Boring world order

Boring world order


Farrukh Khan Pitafi June 05, 2021
The writer is an Islamabad-based TV journalist. He tweets @FarrukhKPitafi and can be reached at [email protected]

Disambiguation first. This piece has nothing to do with Elon Musk's The Boring Company. Despite its ingenious name the company remains known for tunnelling and digging holes in the earth.

This article, on the contrary, argues for healing the world. Rebuilding trust, patience, doing what is right, and bringing principles of collective security back to the centre stage are the key arguments here. And during the pandemic lockdowns, Mr Musk's outbursts have damaged the environment of trust to such an extent that it can only be repaired by time and not by his interesting performance on Saturday Night Live. But before we move further let me properly introduce the subject matter and the title of this piece with an anecdote.

It was a week before the 2020 United States presidential election. I was moderating a televised discussion on the merits and demerits of the two candidates. The gentleman representing the Democratic Party pointed out that president Trump's emotional outbursts on Twitter and in public had severely harmed America's brand and the international order with it. He then went on to promise that if his party got elected in November the new administration would go back to the old normal and that we would only witness temperance and professionalism through the new president's Twitter handle and his public statements. Nothing incendiary, nothing impulsive. Seized by an impulse I asked him if his party's new slogan was: “Vote for us, we are the boring ones”? My guest smiled and his answer, in so many words, was a yes.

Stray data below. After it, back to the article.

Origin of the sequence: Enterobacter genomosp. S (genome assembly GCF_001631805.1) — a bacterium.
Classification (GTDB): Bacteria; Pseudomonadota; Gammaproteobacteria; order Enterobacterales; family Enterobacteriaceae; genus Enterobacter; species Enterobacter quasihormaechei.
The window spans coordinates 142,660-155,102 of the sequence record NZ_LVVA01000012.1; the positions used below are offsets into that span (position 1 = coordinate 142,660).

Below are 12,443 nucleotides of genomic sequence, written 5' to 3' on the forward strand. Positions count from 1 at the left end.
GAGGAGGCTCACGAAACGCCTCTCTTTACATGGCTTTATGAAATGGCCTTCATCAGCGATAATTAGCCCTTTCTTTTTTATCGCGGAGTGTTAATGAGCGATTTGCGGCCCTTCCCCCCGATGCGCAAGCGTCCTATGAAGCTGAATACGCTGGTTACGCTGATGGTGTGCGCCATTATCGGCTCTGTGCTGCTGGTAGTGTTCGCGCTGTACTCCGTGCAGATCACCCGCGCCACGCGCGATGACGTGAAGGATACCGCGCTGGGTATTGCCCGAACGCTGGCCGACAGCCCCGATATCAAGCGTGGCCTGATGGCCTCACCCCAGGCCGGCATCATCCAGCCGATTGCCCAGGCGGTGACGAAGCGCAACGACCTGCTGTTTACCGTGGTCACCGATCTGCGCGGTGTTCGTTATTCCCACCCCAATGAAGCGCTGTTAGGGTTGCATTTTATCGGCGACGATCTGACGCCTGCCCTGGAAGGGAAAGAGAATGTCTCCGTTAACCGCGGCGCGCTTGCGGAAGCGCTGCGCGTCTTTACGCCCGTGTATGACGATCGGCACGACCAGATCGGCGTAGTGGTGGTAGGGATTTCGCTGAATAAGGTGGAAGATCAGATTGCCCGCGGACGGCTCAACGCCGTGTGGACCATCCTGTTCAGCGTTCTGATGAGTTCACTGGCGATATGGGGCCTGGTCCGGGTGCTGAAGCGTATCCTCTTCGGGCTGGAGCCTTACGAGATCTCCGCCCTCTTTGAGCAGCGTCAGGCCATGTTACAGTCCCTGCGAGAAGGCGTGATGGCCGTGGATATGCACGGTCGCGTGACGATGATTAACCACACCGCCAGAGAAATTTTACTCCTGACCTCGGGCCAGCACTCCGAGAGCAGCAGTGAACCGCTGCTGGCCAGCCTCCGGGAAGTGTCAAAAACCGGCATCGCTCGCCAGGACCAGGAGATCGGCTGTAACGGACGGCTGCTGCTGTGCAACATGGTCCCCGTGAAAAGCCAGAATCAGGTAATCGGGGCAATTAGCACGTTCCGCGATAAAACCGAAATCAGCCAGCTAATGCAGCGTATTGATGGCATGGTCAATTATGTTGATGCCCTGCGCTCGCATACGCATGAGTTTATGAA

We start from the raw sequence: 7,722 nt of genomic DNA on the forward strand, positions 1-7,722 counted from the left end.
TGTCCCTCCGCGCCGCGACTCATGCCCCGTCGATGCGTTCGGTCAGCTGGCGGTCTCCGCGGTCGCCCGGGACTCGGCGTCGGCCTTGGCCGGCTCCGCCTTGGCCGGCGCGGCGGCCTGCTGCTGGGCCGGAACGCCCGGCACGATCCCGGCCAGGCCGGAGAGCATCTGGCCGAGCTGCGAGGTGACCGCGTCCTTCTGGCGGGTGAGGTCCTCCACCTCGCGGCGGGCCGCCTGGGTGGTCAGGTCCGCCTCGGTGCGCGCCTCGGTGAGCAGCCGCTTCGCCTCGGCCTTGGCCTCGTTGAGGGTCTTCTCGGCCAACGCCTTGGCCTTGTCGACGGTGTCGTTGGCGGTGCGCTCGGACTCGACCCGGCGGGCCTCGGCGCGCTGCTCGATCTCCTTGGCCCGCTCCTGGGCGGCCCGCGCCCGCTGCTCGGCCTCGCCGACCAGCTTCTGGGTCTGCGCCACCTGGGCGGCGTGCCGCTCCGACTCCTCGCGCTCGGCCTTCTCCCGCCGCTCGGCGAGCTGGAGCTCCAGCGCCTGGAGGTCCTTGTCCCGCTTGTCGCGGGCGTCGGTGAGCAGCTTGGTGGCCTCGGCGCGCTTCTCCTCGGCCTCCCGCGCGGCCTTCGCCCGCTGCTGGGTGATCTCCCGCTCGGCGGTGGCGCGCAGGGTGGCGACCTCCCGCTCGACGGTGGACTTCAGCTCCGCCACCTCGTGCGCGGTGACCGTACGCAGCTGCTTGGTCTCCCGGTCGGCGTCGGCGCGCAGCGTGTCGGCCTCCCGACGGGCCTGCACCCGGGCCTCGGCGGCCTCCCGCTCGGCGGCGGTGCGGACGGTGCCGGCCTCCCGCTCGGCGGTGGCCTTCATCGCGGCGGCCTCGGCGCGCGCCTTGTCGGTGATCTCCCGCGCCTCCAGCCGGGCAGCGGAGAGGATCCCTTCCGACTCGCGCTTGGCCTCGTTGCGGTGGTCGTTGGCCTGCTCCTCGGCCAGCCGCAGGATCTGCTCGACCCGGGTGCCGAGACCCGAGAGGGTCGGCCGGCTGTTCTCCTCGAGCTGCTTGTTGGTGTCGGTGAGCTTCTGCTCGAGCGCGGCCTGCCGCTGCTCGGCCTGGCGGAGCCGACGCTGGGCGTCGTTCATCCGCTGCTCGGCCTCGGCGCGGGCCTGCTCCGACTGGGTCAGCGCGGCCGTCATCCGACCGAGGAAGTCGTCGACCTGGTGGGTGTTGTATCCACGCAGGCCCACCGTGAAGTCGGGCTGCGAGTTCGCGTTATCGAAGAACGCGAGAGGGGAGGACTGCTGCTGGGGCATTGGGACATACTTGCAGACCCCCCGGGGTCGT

In the last column, I had pointed out how the greed and selfishness of America's closest allies, and not major rivals, had elevated Trumpism (let us leave Trump out of it for now) to a major ideology in the country. While Trumpism had its external advantages in a madman doctrine sort of way and perhaps in terms of the economy too, it seriously jeopardised the domestic evolution of the past two centuries, damaged the social fabric and the cause of democracy around the world. In short, it had undermined whatever made America unique. In the meantime, as I am never tired of reminding you, America's key allies, mostly institutional democracies, were getting more authoritarian and fascistic by the day. But wait a minute. Was democracy not the defining factor in the American-led world order? If you could not tell countries apart by their democratic values how could you distinguish allies from rivals? If, for instance, India and China could be accused of the same repressive methods to curtail dissent how could you decide that India was your ally and China an adversary? If Israel's prime minister was continuously dividing his country, weaponising every possible fault line in there and introducing apartheid laws to stay in power despite serious corruption charges and ebbing public support, how could you call it the only democracy in the Middle East and a true ally? If anything, Trumpism has taught us never to take democracy for granted and that even in the best of societies the forces of retrogression can work fast to usurp you of all progress. You will notice I consider Trump and Trumpism two different elements. Despite his forbidding character flaws, Trump was not a bad candidate. If we were to judge politicians by their character, a significant number of former US presidents could never win even a mayoral election. No, the problem with Trump was his weapon-grade regressive ideology which emboldened the worst elements in the society.